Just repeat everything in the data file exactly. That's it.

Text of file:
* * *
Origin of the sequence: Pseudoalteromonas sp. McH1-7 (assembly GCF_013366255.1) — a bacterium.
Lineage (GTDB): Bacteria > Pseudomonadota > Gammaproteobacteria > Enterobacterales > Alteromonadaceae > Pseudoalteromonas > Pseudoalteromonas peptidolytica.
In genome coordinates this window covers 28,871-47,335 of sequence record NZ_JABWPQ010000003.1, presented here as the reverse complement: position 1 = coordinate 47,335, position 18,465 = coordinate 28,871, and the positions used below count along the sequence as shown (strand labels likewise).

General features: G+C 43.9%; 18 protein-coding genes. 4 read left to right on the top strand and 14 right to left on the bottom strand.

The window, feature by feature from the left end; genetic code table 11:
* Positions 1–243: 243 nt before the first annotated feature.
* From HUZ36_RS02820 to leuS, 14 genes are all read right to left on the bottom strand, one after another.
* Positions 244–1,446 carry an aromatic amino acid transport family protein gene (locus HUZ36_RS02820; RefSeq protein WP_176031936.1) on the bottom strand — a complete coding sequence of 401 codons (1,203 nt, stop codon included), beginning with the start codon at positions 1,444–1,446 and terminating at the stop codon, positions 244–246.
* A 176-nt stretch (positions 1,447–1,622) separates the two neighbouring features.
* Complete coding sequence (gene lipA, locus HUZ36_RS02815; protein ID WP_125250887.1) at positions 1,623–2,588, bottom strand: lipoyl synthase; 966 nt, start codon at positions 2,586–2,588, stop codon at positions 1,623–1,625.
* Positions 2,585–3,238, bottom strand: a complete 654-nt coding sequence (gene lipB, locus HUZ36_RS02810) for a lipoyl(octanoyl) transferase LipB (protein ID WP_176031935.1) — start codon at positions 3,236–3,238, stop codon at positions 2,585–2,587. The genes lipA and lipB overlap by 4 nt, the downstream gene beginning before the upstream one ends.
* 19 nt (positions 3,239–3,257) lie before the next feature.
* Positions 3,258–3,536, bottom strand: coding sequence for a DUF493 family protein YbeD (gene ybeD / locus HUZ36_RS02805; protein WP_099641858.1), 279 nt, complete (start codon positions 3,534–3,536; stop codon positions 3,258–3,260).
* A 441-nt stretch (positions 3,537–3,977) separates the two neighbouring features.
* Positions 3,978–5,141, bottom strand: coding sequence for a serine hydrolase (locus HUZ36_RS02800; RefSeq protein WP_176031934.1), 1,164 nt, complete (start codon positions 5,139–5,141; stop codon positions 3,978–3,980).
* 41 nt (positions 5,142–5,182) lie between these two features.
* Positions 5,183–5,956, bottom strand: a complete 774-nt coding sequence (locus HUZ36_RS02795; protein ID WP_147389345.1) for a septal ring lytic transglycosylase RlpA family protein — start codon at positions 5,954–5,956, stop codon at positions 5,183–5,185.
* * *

Origin of the sequence: Pseudoalteromonas sp. McH1-7 (assembly GCF_013366255.1) — a bacterium.
Lineage (GTDB): Bacteria > Pseudomonadota > Gammaproteobacteria > Enterobacterales > Alteromonadaceae > Pseudoalteromonas > Pseudoalteromonas peptidolytica.
In genome coordinates this window covers 28,871-47,335 of sequence record NZ_JABWPQ010000003.1, presented here as the reverse complement: position 1 = coordinate 47,335, position 18,465 = coordinate 28,871, and the positions used below count along the sequence as shown (strand labels likewise).

General features: G+C 43.9%; 18 protein-coding genes. 4 read left to right on the top strand and 14 right to left on the bottom strand.

The window, feature by feature from the left end; genetic code table 11:
* Positions 1–243: 243 nt before the first annotated feature.
* From HUZ36_RS02820 to leuS, 14 genes are all read right to left on the bottom strand, one after another.
* Positions 244–1,446 carry an aromatic amino acid transport family protein gene (locus HUZ36_RS02820; RefSeq protein WP_176031936.1) on the bottom strand — a complete coding sequence of 401 codons (1,203 nt, stop codon included), beginning with the start codon at positions 1,444–1,446 and terminating at the stop codon, positions 244–246.
* A 176-nt stretch (positions 1,447–1,622) separates the two neighbouring features.
* Complete coding sequence (gene lipA, locus HUZ36_RS02815; protein ID WP_125250887.1) at positions 1,623–2,588, bottom strand: lipoyl synthase; 966 nt, start codon at positions 2,586–2,588, stop codon at positions 1,623–1,625.
* Positions 2,585–3,238, bottom strand: a complete 654-nt coding sequence (gene lipB, locus HUZ36_RS02810) for a lipoyl(octanoyl) transferase LipB (protein ID WP_176031935.1) — start codon at positions 3,236–3,238, stop codon at positions 2,585–2,587. The genes lipA and lipB overlap by 4 nt, the downstream gene beginning before the upstream one ends.
* 19 nt (positions 3,239–3,257) lie before the next feature.
* Positions 3,258–3,536, bottom strand: coding sequence for a DUF493 family protein YbeD (gene ybeD / locus HUZ36_RS02805; protein WP_099641858.1), 279 nt, complete (start codon positions 3,534–3,536; stop codon positions 3,258–3,260).
* A 441-nt stretch (positions 3,537–3,977) separates the two neighbouring features.
* Positions 3,978–5,141, bottom strand: coding sequence for a serine hydrolase (locus HUZ36_RS02800; RefSeq protein WP_176031934.1), 1,164 nt, complete (start codon positions 5,139–5,141; stop codon positions 3,978–3,980).
* 41 nt (positions 5,142–5,182) lie between these two features.
* Positions 5,183–5,956, bottom strand: a complete 774-nt coding sequence (locus HUZ36_RS02795; protein ID WP_147389345.1) for a septal ring lytic transglycosylase RlpA family protein — start codon at positions 5,954–5,956, stop codon at positions 5,183–5,185.